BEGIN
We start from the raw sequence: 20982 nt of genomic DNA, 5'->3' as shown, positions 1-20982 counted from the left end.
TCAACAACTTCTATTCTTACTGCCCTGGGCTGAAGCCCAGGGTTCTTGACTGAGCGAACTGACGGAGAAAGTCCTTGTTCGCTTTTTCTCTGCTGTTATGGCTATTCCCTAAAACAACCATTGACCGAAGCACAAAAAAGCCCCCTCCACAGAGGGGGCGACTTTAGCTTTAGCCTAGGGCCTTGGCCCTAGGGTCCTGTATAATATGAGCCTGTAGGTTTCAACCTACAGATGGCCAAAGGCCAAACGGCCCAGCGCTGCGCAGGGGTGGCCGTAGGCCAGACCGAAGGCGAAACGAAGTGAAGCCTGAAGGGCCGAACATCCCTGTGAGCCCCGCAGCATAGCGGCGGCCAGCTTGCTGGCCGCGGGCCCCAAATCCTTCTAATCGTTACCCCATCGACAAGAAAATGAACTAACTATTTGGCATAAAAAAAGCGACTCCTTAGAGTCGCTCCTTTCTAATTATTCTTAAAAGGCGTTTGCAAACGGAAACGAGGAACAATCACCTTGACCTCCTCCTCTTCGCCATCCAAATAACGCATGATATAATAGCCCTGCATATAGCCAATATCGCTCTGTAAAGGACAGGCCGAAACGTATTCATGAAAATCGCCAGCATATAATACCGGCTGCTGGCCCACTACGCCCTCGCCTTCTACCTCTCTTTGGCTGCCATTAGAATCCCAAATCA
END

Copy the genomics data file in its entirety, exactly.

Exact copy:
We start from the raw sequence: 20982 nt of genomic DNA, 5'->3' as shown, positions 1-20982 counted from the left end.
TCAACAACTTCTATTCTTACTGCCCTGGGCTGAAGCCCAGGGTTCTTGACTGAGCGAACTGACGGAGAAAGTCCTTGTTCGCTTTTTCTCTGCTGTTATGGCTATTCCCTAAAACAACCATTGACCGAAGCACAAAAAAGCCCCCTCCACAGAGGGGGCGACTTTAGCTTTAGCCTAGGGCCTTGGCCCTAGGGTCCTGTATAATATGAGCCTGTAGGTTTCAACCTACAGATGGCCAAAGGCCAAACGGCCCAGCGCTGCGCAGGGGTGGCCGTAGGCCAGACCGAAGGCGAAACGAAGTGAAGCCTGAAGGGCCGAACATCCCTGTGAGCCCCGCAGCATAGCGGCGGCCAGCTTGCTGGCCGCGGGCCCCAAATCCTTCTAATCGTTACCCCATCGACAAGAAAATGAACTAACTATTTGGCATAAAAAAAGCGACTCCTTAGAGTCGCTCCTTTCTAATTATTCTTAAAAGGCGTTTGCAAACGGAAACGAGGAACAATCACCTTGACCTCCTCCTCTTCGCCATCCAAATAACGCATGATATAATAGCCCTGCATATAGCCAATATCGCTCTGTAAAGGACAGGCCGAAACGTATTCATGAAAATCGCCAGCATATAATACCGGCTGCTGGCCCACTACGCCCTCGCCTTCTACCTCTCTTTGGCTGCCATTAGAATCCCAAATCA